Broken heart syndrome, a life-threatening condition whose symptoms mimic a heart attack, is on the upswing, according to new research that shows the sharpest increases among women 50 and older.
Published Wednesday in the Journal of the American Heart Association, accutane illness the study examined 135,463 cases of broken heart syndrome in U.S. hospitals from 2006 to 2017. It found a steady annual increase among both women and men, with women making up 88.3% of the cases.
The overall increase wasn’t unexpected as the condition has become increasingly recognized among medical professionals, said Dr. Susan Cheng, the study’s senior author. But researchers were taken aback to find the rate of the condition was at least six to 12 times higher in women ages 50 to 74 than it was in men or in younger women.
“These skyrocketing rates are both intriguing and concerning,” said Cheng, director of the Institute for Research on Healthy Aging in the department of cardiology at the Smidt Heart Institute at Cedars-Sinai in Los Angeles.
The condition, also known as Takotsubo cardiomyopathy, has been studied for decades in Japan and elsewhere. But it wasn’t well known internationally until 2005, when the New England Journal of Medicine published research on it.
Triggered by physical or emotional stress, broken heart syndrome causes the heart’s main pumping chamber to temporarily enlarge and pump poorly. Patients experience chest pain and shortness of breath, symptoms similar to those of a heart attack.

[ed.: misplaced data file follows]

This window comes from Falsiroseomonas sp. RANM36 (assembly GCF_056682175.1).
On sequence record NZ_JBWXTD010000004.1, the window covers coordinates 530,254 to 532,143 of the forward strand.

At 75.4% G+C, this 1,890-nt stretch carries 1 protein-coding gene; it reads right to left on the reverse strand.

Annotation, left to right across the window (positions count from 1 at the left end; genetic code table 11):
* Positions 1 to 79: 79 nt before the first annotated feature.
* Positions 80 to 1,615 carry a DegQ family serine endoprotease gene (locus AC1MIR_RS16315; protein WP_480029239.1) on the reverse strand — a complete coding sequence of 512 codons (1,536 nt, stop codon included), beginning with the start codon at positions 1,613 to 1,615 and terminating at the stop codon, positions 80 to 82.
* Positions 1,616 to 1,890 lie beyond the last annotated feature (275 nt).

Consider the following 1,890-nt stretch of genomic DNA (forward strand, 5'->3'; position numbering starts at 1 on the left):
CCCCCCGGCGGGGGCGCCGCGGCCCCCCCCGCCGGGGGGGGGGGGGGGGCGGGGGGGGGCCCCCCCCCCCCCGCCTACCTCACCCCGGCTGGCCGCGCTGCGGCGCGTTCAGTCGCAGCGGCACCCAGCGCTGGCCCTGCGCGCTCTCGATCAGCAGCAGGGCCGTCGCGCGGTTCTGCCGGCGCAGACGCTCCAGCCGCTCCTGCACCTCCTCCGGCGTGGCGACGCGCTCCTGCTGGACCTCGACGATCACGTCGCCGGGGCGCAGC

If they survive the initial phase of the disease, people often can recover in days or weeks. However, the longer-term effects are still being studied. Despite apparent recovery of heart muscle function, some studies show people who have had broken heart syndrome are at heightened risk for future cardiovascular events.
Cheng said more research is needed to understand the risks and reasons why broken heart syndrome seems to disproportionately affect middle-aged to older women.
The end of menopause may play a role, she said, but so might an uptick in overall stress.
“As we advance in age and take on more life and work responsibilities, we experience higher stress levels,” she said. “And with increasing digitization around every aspect of our lives, environmental stressors have also intensified.”
The study arrives at a time when public health organizations have been delving deeper into the mind-heart-body connection. In January, the American Heart Association published a scientific statement on the connection, saying there were “clear associations” between psychological health and cardiovascular disease risk.
While the study was done before the rise of COVID-19, Cheng said the stress of the pandemic has likely led to a rise in the number of recent cases of broken heart syndrome, many of them undiagnosed.
“We know there have been profound effects on the heart-brain connection during the pandemic. We are at the tip of the iceberg in terms of measuring what those are,” she said.
Dr. Erin Michos, who helped write the AHA’s scientific statement but was not involved in the new research, said the findings underscore how important it is for doctors to screen patients for mental health conditions.
She also called for more research to understand a disease about which little is known.
“We should all be worried about why its incidence is on the rise,” said Michos, an associate professor of medicine and director of Women’s Cardiovascular Health at Johns Hopkins School of Medicine in Baltimore.
The study, she said, serves as a potent reminder that everyone needs be proactive about their mental health, especially those with cardiovascular risks.
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